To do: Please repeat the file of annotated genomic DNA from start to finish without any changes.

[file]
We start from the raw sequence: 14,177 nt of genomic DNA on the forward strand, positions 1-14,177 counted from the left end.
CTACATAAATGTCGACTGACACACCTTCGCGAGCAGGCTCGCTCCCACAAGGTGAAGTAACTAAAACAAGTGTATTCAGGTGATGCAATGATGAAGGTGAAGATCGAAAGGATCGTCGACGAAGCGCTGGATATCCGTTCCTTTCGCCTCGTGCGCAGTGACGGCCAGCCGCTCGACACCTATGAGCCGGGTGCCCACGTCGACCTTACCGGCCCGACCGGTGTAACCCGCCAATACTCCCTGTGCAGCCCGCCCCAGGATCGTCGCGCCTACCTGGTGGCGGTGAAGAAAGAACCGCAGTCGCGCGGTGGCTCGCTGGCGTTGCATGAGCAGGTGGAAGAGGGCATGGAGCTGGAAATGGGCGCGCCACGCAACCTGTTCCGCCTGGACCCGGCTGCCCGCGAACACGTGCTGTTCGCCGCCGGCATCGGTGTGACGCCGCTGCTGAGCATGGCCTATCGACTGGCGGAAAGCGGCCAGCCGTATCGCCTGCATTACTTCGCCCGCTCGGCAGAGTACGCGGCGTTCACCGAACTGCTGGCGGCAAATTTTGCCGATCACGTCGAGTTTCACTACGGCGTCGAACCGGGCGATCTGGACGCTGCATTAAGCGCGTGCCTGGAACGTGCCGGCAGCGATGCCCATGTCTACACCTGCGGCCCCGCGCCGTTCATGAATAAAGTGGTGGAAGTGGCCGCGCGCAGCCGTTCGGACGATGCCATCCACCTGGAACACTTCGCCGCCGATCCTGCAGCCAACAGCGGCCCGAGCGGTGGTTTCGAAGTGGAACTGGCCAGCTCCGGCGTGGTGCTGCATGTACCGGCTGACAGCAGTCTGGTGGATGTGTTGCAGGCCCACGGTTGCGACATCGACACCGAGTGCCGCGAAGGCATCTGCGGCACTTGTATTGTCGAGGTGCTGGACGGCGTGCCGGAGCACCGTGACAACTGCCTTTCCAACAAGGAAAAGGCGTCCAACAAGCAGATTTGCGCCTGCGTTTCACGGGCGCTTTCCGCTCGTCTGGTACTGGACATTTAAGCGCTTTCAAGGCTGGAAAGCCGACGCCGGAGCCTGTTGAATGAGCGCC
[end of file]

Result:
We start from the raw sequence: 14,177 nt of genomic DNA on the forward strand, positions 1-14,177 counted from the left end.
CTACATAAATGTCGACTGACACACCTTCGCGAGCAGGCTCGCTCCCACAAGGTGAAGTAACTAAAACAAGTGTATTCAGGTGATGCAATGATGAAGGTGAAGATCGAAAGGATCGTCGACGAAGCGCTGGATATCCGTTCCTTTCGCCTCGTGCGCAGTGACGGCCAGCCGCTCGACACCTATGAGCCGGGTGCCCACGTCGACCTTACCGGCCCGACCGGTGTAACCCGCCAATACTCCCTGTGCAGCCCGCCCCAGGATCGTCGCGCCTACCTGGTGGCGGTGAAGAAAGAACCGCAGTCGCGCGGTGGCTCGCTGGCGTTGCATGAGCAGGTGGAAGAGGGCATGGAGCTGGAAATGGGCGCGCCACGCAACCTGTTCCGCCTGGACCCGGCTGCCCGCGAACACGTGCTGTTCGCCGCCGGCATCGGTGTGACGCCGCTGCTGAGCATGGCCTATCGACTGGCGGAAAGCGGCCAGCCGTATCGCCTGCATTACTTCGCCCGCTCGGCAGAGTACGCGGCGTTCACCGAACTGCTGGCGGCAAATTTTGCCGATCACGTCGAGTTTCACTACGGCGTCGAACCGGGCGATCTGGACGCTGCATTAAGCGCGTGCCTGGAACGTGCCGGCAGCGATGCCCATGTCTACACCTGCGGCCCCGCGCCGTTCATGAATAAAGTGGTGGAAGTGGCCGCGCGCAGCCGTTCGGACGATGCCATCCACCTGGAACACTTCGCCGCCGATCCTGCAGCCAACAGCGGCCCGAGCGGTGGTTTCGAAGTGGAACTGGCCAGCTCCGGCGTGGTGCTGCATGTACCGGCTGACAGCAGTCTGGTGGATGTGTTGCAGGCCCACGGTTGCGACATCGACACCGAGTGCCGCGAAGGCATCTGCGGCACTTGTATTGTCGAGGTGCTGGACGGCGTGCCGGAGCACCGTGACAACTGCCTTTCCAACAAGGAAAAGGCGTCCAACAAGCAGATTTGCGCCTGCGTTTCACGGGCGCTTTCCGCTCGTCTGGTACTGGACATTTAAGCGCTTTCAAGGCTGGAAAGCCGACGCCGGAGCCTGTTGAATGAGCGCC